How do small and micro-retailers in inner Melbourne support each other? Are there regular events where retailers can network and help promote each other's businesses?

Rocksteady Records is part of a small business community of stylists, designers, graphic artists, camera houses, hair and makeup stylists, jewellers, architects and more. We all refer customers to each other.

Beyond that, in regards to record stores, there is the Diggin' Melbourne map and app that all Melbourne record stores make available to customers to spread the joy of vinyl shopping.

Another is taking active part in Record Store Day, an annual event worldwide every April.

The Melbourne City Precinct is tremendously useful in encouraging supportive relationships to foster in the community of the Melbourne CBD. Their social events are increasingly cool and engaging.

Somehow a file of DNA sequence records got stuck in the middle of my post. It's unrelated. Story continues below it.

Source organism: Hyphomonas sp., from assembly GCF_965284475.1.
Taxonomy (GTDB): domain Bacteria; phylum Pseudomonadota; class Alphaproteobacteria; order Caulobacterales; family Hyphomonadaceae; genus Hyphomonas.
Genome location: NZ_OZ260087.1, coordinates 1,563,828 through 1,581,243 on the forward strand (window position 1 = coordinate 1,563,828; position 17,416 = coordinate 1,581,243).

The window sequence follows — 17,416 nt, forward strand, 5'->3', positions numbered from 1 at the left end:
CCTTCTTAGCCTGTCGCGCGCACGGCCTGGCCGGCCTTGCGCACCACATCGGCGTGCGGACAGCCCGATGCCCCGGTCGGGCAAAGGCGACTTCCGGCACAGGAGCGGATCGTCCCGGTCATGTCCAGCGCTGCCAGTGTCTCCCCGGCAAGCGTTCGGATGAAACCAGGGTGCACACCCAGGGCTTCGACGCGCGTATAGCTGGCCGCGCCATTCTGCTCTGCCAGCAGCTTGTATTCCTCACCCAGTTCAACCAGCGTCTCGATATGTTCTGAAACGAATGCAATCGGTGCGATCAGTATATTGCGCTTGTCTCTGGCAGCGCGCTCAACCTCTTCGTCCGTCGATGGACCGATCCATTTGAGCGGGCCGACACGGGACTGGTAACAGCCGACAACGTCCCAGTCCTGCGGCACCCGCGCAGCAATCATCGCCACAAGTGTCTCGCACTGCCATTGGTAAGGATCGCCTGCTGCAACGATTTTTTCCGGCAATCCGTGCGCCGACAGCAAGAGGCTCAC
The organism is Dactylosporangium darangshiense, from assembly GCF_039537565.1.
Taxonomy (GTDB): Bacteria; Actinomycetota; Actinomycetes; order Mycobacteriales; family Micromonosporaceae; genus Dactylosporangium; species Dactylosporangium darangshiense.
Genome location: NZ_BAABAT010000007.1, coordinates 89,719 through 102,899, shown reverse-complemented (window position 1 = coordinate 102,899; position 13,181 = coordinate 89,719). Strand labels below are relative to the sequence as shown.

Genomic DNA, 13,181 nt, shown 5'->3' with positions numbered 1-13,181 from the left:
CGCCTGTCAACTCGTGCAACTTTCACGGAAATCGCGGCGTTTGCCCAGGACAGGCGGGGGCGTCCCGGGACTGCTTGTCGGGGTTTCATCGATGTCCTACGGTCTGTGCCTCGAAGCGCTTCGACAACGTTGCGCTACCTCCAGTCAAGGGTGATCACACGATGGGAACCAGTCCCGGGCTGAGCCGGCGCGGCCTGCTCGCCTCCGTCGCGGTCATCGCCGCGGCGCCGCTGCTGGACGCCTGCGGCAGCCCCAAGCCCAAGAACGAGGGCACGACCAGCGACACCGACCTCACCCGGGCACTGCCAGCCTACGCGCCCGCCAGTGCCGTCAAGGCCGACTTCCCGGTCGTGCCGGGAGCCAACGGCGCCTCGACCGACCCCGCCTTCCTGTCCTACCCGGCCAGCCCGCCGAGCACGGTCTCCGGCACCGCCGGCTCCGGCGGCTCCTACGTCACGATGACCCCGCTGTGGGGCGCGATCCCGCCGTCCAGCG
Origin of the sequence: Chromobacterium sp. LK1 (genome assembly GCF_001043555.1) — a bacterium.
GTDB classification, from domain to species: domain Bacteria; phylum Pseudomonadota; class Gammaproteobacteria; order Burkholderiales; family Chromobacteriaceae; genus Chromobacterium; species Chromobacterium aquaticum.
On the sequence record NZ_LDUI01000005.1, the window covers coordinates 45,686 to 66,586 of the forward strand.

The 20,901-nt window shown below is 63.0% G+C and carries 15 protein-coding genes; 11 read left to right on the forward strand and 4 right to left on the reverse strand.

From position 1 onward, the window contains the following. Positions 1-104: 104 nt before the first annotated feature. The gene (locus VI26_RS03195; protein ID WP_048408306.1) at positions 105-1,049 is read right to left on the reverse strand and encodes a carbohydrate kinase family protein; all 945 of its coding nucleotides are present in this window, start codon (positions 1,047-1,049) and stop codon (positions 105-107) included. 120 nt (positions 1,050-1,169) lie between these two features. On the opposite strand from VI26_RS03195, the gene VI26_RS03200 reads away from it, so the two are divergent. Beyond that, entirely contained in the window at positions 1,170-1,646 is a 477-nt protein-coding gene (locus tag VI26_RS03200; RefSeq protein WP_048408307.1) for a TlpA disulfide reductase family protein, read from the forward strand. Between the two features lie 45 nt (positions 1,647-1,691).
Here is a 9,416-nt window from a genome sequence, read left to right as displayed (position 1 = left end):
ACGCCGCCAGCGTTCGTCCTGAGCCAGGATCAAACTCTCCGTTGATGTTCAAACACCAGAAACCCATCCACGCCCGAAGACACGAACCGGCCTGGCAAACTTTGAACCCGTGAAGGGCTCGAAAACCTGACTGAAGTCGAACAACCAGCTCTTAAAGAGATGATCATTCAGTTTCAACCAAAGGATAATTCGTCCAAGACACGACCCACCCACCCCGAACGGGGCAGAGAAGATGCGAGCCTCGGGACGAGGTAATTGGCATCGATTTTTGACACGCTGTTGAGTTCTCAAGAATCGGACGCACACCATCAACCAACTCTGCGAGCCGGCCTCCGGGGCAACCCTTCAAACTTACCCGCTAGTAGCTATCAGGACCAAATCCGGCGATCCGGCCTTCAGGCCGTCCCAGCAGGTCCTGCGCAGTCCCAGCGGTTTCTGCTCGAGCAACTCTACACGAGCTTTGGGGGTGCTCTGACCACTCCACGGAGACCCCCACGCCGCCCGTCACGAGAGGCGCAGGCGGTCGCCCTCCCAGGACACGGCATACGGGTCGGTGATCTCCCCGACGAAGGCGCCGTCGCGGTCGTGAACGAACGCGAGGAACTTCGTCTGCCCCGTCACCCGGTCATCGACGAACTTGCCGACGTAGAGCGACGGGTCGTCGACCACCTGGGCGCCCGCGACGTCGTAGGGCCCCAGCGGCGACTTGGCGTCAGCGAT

Of course, word of mouth and directing customers to other stores and businesses continues to be incredibly effective.

 

You get to live and work doing something that you love, building a business out of a lifestyle interest. What benefits are there for you outside of the financial? What is the thing that keeps you working in this environment?

There is a satisfaction in knowing that you are giving back to a creative community that has brought you pleasure and inspiration for most of your life. You can frequently see an artist or a movement grow in terms of talent, impact, influence and popularity. That's a great thing to witness.